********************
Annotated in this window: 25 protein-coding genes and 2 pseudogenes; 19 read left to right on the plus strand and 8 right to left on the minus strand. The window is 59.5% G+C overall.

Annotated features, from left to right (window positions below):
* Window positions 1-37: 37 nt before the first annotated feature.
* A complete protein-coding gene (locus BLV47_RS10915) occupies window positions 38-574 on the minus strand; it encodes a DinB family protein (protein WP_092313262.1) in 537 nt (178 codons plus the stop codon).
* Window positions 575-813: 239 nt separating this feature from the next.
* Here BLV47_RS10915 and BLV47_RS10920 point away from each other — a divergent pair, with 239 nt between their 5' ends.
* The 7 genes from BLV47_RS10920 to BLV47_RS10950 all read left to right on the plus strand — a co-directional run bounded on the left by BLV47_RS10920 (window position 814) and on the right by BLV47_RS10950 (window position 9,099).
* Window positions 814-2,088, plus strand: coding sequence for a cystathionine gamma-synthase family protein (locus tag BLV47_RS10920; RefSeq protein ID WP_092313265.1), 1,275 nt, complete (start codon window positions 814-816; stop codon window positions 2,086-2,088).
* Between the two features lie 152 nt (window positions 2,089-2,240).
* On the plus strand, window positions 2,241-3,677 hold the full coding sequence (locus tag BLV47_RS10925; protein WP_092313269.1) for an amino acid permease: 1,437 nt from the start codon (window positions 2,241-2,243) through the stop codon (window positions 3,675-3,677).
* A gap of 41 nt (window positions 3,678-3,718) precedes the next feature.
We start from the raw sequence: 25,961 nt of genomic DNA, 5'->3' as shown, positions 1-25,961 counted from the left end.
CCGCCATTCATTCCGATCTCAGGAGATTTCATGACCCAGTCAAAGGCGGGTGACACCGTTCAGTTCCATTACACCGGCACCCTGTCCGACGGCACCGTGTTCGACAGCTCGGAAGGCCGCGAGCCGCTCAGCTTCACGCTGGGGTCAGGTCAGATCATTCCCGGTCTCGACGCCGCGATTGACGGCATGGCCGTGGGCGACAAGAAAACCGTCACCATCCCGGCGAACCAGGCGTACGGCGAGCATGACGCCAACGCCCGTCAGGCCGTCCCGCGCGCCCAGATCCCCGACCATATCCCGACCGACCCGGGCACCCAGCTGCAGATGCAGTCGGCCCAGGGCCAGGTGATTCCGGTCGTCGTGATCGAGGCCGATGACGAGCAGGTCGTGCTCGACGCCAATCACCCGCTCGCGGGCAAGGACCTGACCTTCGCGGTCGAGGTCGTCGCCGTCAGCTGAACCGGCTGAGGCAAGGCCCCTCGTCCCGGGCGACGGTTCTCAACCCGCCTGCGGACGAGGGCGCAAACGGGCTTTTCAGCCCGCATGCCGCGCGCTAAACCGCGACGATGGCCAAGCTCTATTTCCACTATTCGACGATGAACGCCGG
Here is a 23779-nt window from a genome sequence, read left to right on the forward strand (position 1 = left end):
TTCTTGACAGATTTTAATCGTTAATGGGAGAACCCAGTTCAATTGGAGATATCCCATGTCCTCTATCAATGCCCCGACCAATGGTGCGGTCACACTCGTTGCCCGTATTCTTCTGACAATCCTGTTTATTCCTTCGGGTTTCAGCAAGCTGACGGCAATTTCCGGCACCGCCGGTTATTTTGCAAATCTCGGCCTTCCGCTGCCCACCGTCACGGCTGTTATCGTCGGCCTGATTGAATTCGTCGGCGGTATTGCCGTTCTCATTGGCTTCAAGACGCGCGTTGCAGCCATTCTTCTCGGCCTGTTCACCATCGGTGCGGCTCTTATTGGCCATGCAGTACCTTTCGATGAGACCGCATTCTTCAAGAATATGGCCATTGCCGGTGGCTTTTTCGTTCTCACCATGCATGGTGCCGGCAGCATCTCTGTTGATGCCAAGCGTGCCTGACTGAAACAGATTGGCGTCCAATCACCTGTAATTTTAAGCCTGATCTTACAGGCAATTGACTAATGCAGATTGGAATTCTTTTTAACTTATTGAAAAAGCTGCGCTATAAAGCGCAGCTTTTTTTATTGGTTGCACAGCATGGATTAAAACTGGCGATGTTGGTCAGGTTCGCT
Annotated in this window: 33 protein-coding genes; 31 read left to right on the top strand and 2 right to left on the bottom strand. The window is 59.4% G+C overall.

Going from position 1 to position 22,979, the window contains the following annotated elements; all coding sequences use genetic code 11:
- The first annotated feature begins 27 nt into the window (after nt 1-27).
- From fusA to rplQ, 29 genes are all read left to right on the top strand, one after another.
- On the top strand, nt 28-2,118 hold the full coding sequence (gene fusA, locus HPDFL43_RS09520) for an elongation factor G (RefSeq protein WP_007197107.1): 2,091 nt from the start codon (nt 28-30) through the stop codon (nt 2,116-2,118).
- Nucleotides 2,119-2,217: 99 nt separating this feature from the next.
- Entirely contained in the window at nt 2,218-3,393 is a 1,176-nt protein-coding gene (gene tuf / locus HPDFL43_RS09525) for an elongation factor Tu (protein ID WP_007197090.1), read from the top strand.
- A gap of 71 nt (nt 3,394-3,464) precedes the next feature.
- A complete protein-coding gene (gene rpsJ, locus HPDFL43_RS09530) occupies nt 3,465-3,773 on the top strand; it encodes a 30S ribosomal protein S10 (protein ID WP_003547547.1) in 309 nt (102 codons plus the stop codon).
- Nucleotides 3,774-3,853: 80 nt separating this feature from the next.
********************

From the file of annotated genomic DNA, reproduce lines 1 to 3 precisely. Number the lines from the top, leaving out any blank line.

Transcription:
Annotated in this window: 25 protein-coding genes and 2 pseudogenes; 19 read left to right on the plus strand and 8 right to left on the minus strand. The window is 59.5% G+C overall.

Annotated features, from left to right (window positions below):
* Window positions 1-37: 37 nt before the first annotated feature.